Take a trip to Salem, MA, where little ghosts and goblins gather for the Halloween season.

For 11 months of the year, Salem, MA, looks like a lot of other New England villages, with its brick buildings and wood-frame houses painted in Colonial-era colors. But when autumn leaves begin to fall, Salem becomes the Halloween capital of America, as more than 250,000 visitors -- many of them families with small children -- crowd the streets in costume.

Now in its 26th year, Salem's Haunted Happenings celebration includes a series of ghost-story hours at historic houses, a reenactment of Nathaniel Hawthorne's "Spirits of the Gables," and a costume ball. Very young visitors can take part in a costume parade, children's brunch, scarecrow-decorating contest, and jack-o'-lantern festival.


Haunted Happenings started as a one-day event for local children, but it's grown into a three-week celebration for people from all over the world," explains Kate Fox, executive director of Destination Salem, which welcomes a million visitors to this riverfront city of 40,000 each year. In fact, Fox reports with a laugh, the village of Salem has only 300 hotel rooms available, many of which are booked a year in advance for the month of October. Easy rail and ferry access from Boston -- the half-hour train ride costs only $2.50 for adults and $1.25 for kids -- and a variety of inns and motels in the Salem area allow thousands more to enjoy the festivities.


"It's sort of like a family version of Mardi Gras," says Carol Manley, director of marketing at Salem's Hawthorne Hotel, which plays host to a costume brunch each year. "People get to live out their fantasies with very elaborate costumes. I love the look of surprise on children's faces when they see adults walking down the street dressed as the Village People."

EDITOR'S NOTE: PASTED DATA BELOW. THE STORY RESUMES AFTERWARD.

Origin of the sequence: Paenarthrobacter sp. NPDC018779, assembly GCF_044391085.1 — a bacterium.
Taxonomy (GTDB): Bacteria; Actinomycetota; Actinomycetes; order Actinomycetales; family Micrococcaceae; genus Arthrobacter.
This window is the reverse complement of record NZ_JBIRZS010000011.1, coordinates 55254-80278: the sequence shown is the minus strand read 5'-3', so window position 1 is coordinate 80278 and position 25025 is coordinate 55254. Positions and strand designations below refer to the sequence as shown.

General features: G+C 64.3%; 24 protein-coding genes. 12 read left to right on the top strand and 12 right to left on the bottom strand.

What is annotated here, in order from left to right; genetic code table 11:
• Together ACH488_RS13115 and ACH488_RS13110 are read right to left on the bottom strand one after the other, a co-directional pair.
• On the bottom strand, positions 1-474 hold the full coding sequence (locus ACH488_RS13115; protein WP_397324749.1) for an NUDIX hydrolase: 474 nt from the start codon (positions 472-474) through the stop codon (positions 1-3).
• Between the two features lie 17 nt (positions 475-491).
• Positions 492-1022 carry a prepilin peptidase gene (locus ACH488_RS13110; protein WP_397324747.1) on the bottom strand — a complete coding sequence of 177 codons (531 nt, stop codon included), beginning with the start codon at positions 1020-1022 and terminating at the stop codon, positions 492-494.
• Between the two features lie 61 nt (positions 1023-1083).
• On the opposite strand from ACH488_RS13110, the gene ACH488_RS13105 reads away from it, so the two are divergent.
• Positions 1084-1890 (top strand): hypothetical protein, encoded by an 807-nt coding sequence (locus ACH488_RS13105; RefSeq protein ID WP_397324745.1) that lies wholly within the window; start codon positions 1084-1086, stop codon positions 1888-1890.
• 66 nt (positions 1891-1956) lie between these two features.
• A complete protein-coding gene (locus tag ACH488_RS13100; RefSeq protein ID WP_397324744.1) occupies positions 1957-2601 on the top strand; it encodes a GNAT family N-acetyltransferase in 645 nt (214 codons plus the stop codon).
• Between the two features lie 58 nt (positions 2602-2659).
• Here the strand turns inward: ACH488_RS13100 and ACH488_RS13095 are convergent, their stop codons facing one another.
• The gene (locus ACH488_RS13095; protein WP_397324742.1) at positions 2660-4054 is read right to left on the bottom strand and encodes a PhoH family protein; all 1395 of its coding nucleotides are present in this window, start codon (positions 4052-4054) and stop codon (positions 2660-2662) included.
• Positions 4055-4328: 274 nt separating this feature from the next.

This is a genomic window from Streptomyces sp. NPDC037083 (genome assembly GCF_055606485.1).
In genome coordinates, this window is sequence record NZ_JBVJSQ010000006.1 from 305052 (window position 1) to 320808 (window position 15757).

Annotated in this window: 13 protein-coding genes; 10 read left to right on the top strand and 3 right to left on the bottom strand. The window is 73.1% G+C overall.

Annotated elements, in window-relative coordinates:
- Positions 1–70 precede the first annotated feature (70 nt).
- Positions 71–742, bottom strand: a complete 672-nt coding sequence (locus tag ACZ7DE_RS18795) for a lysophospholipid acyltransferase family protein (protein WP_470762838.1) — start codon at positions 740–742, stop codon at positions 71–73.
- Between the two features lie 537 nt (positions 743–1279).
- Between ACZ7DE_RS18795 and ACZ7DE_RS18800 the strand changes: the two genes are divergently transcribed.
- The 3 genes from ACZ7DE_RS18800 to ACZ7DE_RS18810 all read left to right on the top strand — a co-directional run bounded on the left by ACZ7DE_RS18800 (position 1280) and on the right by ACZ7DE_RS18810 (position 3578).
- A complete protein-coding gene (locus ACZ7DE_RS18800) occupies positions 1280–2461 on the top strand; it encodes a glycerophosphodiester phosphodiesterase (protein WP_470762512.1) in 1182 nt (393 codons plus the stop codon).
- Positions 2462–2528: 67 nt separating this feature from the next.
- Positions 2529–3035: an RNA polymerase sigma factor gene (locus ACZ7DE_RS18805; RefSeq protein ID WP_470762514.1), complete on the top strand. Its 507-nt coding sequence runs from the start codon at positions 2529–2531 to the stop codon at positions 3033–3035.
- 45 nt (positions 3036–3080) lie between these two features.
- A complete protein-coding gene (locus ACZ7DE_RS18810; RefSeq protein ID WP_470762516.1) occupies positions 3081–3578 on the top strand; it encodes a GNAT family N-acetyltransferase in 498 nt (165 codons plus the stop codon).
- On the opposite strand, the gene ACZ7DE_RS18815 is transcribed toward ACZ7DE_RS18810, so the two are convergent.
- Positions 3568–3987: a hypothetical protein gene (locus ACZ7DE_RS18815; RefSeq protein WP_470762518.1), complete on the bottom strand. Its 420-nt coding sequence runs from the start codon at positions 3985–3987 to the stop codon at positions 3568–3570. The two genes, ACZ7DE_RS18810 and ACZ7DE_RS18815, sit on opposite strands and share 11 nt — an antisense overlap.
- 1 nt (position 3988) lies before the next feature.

Salem, of course, is best known as the home of the witch trials of 1692, and as Fox points out, "Halloween doesn't have anything to do with that historic event." But Salem's witch connection somehow became associated with Halloween, and the city has found ways to mix history and spooky fun. Visitors can take candlelight walking tours of the town and hear history-based legends and ghost stories in various homes and museums. (For a complete schedule of 2001 events, go to www.salem hauntedhappenings.com or call 877-SALEM-MA.)


A big aim of this year's festival is to make it even more focused on families and young children," says Fox, who became a mom herself in April. As a nod to the season's foliage, an enormous leaf pile will be assembled for kids to play in, and little ones will be invited to look for needles (actually plastic toys) in a haystack. Add in puppet shows and kids' concerts, and a Halloween trip to Salem becomes a memorable way for families to spend a crisp fall day.

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Copyright © 2001. Reprinted with permission from the October 2001 issue of Child magazine.


By Kathy Henderson and Matthew Septimus